World specialists in public health, limnology, freshwater ecology, biodiversity and conservation biology will converge in the country for the 2nd Philippine Symposium on Freshwater Biodiversity and Ecosystems (PSFBE) on December 11 to 14, 2018 in the Institute of Biology, UP Diliman.
The key resource speakers are: Executive Vice President of the University of the Philippines and former Philippine Health Undersecretary Teodoro Herbosa; John Morse of Clemson University, South Carolina; Karl Wantzen of Université François Rabelais, Tours, France; Tamar Zohary of Israel Oceanographic and Limnology Research; Noboru Okuda of the Research Institute for Humanity and Nature, Japan; Darren Yeo of the National University of Singapore; Junjiro Negishi of Hokkaido University, Japan; and, Rey Donne Papa of the University of Santo Tomas.
Other experts and researchers will present their work in parallel sessions and posters. There will also be a visit to Lake Pandin, one of seven maar lakes in San Pablo City, Laguna; and, interaction with women’s groups actively involved in the protection and conservation of the lake.
The University of the Philippines, through the Institute of Biology, is organizing the event together with: the University of Santo Tomas (UST), the Ateneo de Manila University, the Laguna Lake Development Authority, the Department of Agriculture-National Fisheries Research and Development Institute, the Department of Environment and Natural Resources-Biodiversity Management Bureau, the Association of Systematic Biologists of the Philippines, and, USAID Philippines, in cooperation with The International Society of Limnology.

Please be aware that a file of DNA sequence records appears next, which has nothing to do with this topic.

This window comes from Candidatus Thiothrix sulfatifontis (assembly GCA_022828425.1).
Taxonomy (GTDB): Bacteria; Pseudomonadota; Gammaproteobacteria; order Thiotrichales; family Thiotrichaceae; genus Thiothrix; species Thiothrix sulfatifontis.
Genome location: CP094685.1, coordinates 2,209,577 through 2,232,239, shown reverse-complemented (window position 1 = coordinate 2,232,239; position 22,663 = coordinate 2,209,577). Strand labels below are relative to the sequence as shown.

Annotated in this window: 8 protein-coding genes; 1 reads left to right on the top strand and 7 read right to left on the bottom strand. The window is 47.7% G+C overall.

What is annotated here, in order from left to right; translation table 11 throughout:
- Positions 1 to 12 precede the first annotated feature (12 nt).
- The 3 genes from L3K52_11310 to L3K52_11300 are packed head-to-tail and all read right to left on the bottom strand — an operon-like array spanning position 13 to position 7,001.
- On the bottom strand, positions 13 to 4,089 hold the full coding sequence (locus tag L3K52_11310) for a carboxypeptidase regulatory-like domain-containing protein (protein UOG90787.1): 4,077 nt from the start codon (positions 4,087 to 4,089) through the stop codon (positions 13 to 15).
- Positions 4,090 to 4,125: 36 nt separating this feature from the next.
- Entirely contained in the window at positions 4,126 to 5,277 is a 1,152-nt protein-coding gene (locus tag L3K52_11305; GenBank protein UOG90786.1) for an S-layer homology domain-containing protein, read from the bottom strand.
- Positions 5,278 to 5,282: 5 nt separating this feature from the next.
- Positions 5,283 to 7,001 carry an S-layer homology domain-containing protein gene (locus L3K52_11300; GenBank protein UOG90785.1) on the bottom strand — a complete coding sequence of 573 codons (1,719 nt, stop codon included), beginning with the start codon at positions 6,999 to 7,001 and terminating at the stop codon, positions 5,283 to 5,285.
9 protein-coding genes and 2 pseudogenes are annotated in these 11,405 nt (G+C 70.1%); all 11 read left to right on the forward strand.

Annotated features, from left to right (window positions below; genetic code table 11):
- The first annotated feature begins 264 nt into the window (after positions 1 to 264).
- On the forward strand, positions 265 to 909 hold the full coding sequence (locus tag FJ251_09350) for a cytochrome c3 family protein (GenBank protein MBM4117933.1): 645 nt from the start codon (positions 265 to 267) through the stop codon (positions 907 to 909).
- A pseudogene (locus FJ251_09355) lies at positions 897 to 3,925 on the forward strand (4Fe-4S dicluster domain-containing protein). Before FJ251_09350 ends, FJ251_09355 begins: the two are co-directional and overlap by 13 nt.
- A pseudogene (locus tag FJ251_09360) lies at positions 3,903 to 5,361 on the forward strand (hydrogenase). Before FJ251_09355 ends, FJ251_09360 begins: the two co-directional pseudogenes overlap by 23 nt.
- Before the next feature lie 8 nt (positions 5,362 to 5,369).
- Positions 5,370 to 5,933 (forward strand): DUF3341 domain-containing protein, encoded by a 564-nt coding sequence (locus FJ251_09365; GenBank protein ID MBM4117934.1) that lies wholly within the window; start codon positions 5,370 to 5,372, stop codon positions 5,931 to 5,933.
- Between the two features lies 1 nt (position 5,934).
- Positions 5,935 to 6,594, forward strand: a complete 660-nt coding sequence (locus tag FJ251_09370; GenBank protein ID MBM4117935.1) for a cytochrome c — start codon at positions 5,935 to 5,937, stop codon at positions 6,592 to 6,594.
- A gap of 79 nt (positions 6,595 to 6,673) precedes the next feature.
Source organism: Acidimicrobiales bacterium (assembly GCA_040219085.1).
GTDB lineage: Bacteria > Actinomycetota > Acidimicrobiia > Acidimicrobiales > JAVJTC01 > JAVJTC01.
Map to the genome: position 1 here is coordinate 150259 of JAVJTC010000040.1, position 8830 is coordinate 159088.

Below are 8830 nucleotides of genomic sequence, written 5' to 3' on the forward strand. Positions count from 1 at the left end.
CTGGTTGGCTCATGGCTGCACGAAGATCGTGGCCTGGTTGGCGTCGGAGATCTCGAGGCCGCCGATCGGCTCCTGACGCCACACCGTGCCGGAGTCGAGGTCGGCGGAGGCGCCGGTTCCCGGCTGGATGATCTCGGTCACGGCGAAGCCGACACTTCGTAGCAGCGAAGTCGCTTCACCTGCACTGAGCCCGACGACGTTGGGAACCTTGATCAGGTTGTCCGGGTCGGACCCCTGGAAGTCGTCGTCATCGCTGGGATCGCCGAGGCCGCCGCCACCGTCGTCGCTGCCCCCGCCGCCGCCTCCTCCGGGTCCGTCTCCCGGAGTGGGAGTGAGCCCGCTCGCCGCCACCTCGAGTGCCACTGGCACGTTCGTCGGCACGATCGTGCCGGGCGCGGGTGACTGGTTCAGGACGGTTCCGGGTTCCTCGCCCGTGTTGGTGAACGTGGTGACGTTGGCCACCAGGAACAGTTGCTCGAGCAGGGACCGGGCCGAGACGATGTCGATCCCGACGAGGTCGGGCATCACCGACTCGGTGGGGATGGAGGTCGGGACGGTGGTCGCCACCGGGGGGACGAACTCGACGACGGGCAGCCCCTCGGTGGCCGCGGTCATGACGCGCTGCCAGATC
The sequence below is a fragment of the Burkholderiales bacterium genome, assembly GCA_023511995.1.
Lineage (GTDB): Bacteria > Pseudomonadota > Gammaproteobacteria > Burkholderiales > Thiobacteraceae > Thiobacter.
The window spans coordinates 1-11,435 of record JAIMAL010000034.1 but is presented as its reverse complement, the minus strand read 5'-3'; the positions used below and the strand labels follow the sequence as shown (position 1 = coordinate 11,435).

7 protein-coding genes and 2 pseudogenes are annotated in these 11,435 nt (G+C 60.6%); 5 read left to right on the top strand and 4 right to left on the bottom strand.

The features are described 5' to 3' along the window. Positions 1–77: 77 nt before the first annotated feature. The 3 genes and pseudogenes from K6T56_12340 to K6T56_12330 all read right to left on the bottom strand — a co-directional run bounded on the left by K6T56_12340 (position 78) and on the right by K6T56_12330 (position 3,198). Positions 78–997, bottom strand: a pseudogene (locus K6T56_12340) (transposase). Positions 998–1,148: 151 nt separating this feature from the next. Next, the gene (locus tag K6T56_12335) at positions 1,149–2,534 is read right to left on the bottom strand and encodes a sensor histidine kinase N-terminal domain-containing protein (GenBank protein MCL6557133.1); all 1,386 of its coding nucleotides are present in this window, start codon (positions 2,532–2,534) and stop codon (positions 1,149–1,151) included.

The first symposium was held in UST in 2016, attracting limnologists, environmentalists, professional organizations, professors, science teachers, and graduate and undergraduate students in the country and in Southeast Asia.
According to organizers, the symposium answers the call to update knowledge on protection, conservation, and management of freshwater ecosystems, which are overwhelmingly rich and endemic. “Lakes and rivers are sources of economically valuable goods and services to society, including clean drinking water and water for industrial purposes, irrigation, recreation, power generation, and transportation,” they added. However, freshwater biodiversity is fragile and freshwater ecosystems face multiple stressors associated with human population growth, natural resource overexploitation, and climate change.